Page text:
8 Comments

Summary:

Netflix, while announcing its recession-beating fourth quarter profit (up 45 percent!) today, described expanding its video streaming business as its core focus. CEO Reed Hastings said the company is starting to see a “substitution effect” among subscribers, in which users who stream online rent fewer DVDs. […]

Netflix, while announcing its recession-beating fourth quarter profit (up 45 percent!) today, described expanding its video streaming business as its core focus. CEO Reed Hastings said the company is starting to see a “substitution effect” among subscribers, in which users who stream online rent fewer DVDs. “Millions” of subscribers are taking advantage of the company’s “Watch Instantly” service, which is available in unlimited form for most subscription plans.

Hastings, who said Netflix is already one of the movie studios’ largest sources of digital revenue, noted growth in streaming bodes well for the company’s profit margins since postage and packing costs will become less relevant. But that savings will be offset to some extent by higher content acquisition costs.

Netflix is in talks with all the remaining consumer electronics companies about integrating the streaming service on their devices, following Vizio, LG, Samsung and Roku. However, all this is still long-term thinking; Hastings continues to say that DVD-by-mail rentals will peak as early as 2013.

Hastings maintained that Netflix does not want to diversify its online video revenue streams, and thinks continuity around its monthly subscription brand is a better plan than breaking out into ad-supported or pay-per-view video. He said he was fine with Netflix partner Roku offering Amazon on its box, even though it’s a competitive service, as that gives customers access to things like purchase of new releases that Netflix does not offer. Netflix is “more likely to prevail with focus,” Hastings said, and subscriptions are a big enough market opportunity.

Shares of Netflix were up $2.36 to $32.51 in after-hours trading. Netflix now has 9.4 million subscribers.

For more on Hastings’ view towards the future, see his keynote at our NewTeeVee Live conference in November.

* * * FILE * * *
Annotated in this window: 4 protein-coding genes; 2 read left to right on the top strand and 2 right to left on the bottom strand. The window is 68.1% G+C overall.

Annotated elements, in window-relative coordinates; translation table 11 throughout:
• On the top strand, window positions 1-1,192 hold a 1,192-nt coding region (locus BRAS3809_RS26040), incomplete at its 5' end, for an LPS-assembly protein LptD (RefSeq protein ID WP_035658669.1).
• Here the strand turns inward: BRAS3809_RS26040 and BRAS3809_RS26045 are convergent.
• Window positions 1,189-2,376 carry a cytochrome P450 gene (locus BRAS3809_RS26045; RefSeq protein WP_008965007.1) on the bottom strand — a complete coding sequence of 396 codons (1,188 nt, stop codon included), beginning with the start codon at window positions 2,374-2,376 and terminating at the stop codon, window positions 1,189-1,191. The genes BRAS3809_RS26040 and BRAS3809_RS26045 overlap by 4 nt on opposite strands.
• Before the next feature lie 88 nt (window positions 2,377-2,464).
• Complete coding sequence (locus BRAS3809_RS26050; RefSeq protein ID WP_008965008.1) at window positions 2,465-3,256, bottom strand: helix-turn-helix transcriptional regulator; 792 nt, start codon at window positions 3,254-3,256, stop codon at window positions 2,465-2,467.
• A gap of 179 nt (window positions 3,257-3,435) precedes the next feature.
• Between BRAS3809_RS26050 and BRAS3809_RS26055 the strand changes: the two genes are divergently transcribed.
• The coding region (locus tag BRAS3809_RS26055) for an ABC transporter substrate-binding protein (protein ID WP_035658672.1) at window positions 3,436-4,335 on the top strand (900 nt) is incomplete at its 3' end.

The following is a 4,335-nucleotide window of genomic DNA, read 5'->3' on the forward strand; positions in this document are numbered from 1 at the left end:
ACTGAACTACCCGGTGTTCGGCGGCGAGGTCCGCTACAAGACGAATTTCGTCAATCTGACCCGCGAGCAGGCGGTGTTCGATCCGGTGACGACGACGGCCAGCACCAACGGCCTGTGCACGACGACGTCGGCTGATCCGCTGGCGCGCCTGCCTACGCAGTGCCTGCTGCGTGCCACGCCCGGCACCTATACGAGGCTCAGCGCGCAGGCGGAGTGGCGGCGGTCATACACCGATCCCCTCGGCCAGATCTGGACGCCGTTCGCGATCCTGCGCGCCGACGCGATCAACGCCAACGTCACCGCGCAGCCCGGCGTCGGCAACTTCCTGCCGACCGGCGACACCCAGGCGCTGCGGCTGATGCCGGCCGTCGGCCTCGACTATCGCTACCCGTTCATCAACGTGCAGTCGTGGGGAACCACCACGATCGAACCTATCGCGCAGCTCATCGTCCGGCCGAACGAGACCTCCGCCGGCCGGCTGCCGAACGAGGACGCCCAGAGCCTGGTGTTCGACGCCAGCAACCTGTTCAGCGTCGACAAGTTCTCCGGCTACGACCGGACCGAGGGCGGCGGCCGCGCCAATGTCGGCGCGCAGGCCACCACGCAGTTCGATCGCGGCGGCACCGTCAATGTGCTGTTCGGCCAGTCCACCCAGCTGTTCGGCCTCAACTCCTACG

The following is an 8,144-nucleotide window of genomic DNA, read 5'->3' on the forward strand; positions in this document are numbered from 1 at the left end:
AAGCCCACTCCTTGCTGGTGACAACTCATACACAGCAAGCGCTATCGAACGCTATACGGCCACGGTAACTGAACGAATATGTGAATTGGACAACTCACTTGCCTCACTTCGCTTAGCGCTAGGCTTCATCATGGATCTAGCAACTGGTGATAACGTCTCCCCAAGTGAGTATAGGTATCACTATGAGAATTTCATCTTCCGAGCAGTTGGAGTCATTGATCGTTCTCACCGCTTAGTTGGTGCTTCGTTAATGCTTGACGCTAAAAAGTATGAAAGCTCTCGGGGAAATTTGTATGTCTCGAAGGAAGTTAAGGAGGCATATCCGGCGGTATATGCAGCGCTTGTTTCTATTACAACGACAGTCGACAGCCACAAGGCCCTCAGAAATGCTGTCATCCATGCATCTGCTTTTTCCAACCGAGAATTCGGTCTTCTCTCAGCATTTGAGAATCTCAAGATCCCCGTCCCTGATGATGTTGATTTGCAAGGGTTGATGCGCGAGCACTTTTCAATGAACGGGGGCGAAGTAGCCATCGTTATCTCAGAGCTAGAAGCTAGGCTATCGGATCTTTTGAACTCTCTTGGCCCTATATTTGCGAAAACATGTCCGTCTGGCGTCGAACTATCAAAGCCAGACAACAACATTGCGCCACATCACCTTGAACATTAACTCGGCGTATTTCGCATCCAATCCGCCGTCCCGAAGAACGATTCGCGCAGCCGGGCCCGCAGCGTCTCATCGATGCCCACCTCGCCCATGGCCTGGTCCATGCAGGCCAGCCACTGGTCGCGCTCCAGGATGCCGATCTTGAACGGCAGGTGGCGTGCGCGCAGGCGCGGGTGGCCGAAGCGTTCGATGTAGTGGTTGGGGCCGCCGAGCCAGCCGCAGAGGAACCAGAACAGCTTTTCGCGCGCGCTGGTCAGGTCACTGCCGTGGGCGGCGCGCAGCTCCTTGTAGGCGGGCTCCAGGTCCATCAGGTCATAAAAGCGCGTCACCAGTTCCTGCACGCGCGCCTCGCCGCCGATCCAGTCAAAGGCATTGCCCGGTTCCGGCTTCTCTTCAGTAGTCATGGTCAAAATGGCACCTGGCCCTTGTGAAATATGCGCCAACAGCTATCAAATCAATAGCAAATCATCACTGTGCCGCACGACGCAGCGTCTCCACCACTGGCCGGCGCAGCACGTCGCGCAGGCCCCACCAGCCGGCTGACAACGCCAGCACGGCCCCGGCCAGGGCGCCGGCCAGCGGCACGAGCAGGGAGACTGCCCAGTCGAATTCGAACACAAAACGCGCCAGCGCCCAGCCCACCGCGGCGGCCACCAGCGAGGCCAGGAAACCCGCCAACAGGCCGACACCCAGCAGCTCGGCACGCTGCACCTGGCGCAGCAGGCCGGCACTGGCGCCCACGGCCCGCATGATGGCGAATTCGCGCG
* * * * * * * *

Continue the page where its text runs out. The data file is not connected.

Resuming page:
You're subscribed! If you like, you can update your settings

Related stories

  1. I enjoy your site… I’m certain cable is a thing of the past and am interested in getting the best entertainment value out of my internet connection.

    The increase of ‘streamers’ must have a downside for netflix. What can’t the movie companies stream directly cutting out all middle men? What is your opinion?

    Share
  2. When Netflix opens up their entire collection to streaming I’ll be the first to sign up.

    I hate your comment catcher. It makes me add useless text like this.

    We’re seeing month over month growth in the sales of our PC to TV cables, so folks are catching on: you really don’t need an expensive box to connect your PC to your TV. PCTVCables.com

    Share
  3. [...] in announcing their latest financial results, revealed that their subscribers who use Instant Play to stream movies via the internet rent fewer DVDs than those …. This is a bit of a surprise to some who thought that physical media would be king for a long time [...]

    Share
  4. [...] Netflix: Streamers Rent Fewer DVDs « NewTeeVee This could mean bad news for disc media. People are willing to sacrifice quality for [...]

    Share
  5. [...] take a moment to be impressed. We knew from Netflix CEO Reed Hastings’ earlier statement that “millions” of people were watching streaming video through Netflix, now we know where at least a chunk of [...]

    Share
  6. [...] take a moment to be impressed. We knew from Netflix CEO Reed Hastings’ earlier statement that “millions” of people were watching streaming video through Netflix, now we know where at least a chunk of [...]

    Share
  7. [...] recession-busting fourth-quarter earnings call last week, CEO Reed Hastings noted that “millions” of the company’s subscribers are using its “Watch Instantly” streaming service. [...]

    Share
  8. [...] been enough interest (certainly in the media) in a streaming-only option. Hastings has said Netflix plans to continue offering streaming as a subscription service, rather than exploring [...]

    Share

Comments have been disabled for this post